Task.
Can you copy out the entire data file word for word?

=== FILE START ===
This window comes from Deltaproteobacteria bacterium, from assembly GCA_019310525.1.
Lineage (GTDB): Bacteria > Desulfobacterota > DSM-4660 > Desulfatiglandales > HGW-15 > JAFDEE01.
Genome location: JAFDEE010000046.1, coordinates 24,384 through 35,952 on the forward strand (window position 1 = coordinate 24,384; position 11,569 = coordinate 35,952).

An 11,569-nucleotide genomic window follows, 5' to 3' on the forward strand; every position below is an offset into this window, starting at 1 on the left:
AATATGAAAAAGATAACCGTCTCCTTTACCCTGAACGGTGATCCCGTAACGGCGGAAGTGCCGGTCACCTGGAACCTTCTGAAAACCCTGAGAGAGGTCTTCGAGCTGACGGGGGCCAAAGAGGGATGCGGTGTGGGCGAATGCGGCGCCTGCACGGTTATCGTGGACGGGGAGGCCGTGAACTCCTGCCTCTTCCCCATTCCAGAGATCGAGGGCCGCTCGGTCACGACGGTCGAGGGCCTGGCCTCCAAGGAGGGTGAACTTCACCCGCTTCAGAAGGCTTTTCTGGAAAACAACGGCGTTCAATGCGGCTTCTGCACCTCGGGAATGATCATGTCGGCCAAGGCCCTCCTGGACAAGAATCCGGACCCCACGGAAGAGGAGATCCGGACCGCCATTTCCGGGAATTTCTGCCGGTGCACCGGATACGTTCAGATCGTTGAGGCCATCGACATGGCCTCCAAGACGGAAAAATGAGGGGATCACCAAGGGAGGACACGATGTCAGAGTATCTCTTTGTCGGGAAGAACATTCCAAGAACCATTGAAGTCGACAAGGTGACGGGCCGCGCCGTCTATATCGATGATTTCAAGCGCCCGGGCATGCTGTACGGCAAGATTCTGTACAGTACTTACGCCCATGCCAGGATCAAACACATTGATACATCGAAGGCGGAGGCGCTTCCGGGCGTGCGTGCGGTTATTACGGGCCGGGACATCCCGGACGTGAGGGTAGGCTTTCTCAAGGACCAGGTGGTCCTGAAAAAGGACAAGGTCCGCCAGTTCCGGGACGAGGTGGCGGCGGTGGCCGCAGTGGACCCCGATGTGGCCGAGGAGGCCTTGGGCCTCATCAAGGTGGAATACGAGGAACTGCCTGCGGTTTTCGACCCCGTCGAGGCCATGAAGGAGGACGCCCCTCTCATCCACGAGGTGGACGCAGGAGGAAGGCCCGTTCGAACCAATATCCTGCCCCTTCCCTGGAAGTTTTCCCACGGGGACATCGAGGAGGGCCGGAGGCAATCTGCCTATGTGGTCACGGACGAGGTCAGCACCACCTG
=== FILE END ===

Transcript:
This window comes from Deltaproteobacteria bacterium, from assembly GCA_019310525.1.
Lineage (GTDB): Bacteria > Desulfobacterota > DSM-4660 > Desulfatiglandales > HGW-15 > JAFDEE01.
Genome location: JAFDEE010000046.1, coordinates 24,384 through 35,952 on the forward strand (window position 1 = coordinate 24,384; position 11,569 = coordinate 35,952).

An 11,569-nucleotide genomic window follows, 5' to 3' on the forward strand; every position below is an offset into this window, starting at 1 on the left:
AATATGAAAAAGATAACCGTCTCCTTTACCCTGAACGGTGATCCCGTAACGGCGGAAGTGCCGGTCACCTGGAACCTTCTGAAAACCCTGAGAGAGGTCTTCGAGCTGACGGGGGCCAAAGAGGGATGCGGTGTGGGCGAATGCGGCGCCTGCACGGTTATCGTGGACGGGGAGGCCGTGAACTCCTGCCTCTTCCCCATTCCAGAGATCGAGGGCCGCTCGGTCACGACGGTCGAGGGCCTGGCCTCCAAGGAGGGTGAACTTCACCCGCTTCAGAAGGCTTTTCTGGAAAACAACGGCGTTCAATGCGGCTTCTGCACCTCGGGAATGATCATGTCGGCCAAGGCCCTCCTGGACAAGAATCCGGACCCCACGGAAGAGGAGATCCGGACCGCCATTTCCGGGAATTTCTGCCGGTGCACCGGATACGTTCAGATCGTTGAGGCCATCGACATGGCCTCCAAGACGGAAAAATGAGGGGATCACCAAGGGAGGACACGATGTCAGAGTATCTCTTTGTCGGGAAGAACATTCCAAGAACCATTGAAGTCGACAAGGTGACGGGCCGCGCCGTCTATATCGATGATTTCAAGCGCCCGGGCATGCTGTACGGCAAGATTCTGTACAGTACTTACGCCCATGCCAGGATCAAACACATTGATACATCGAAGGCGGAGGCGCTTCCGGGCGTGCGTGCGGTTATTACGGGCCGGGACATCCCGGACGTGAGGGTAGGCTTTCTCAAGGACCAGGTGGTCCTGAAAAAGGACAAGGTCCGCCAGTTCCGGGACGAGGTGGCGGCGGTGGCCGCAGTGGACCCCGATGTGGCCGAGGAGGCCTTGGGCCTCATCAAGGTGGAATACGAGGAACTGCCTGCGGTTTTCGACCCCGTCGAGGCCATGAAGGAGGACGCCCCTCTCATCCACGAGGTGGACGCAGGAGGAAGGCCCGTTCGAACCAATATCCTGCCCCTTCCCTGGAAGTTTTCCCACGGGGACATCGAGGAGGGCCGGAGGCAATCTGCCTATGTGGTCACGGACGAGGTCAGCACCACCTG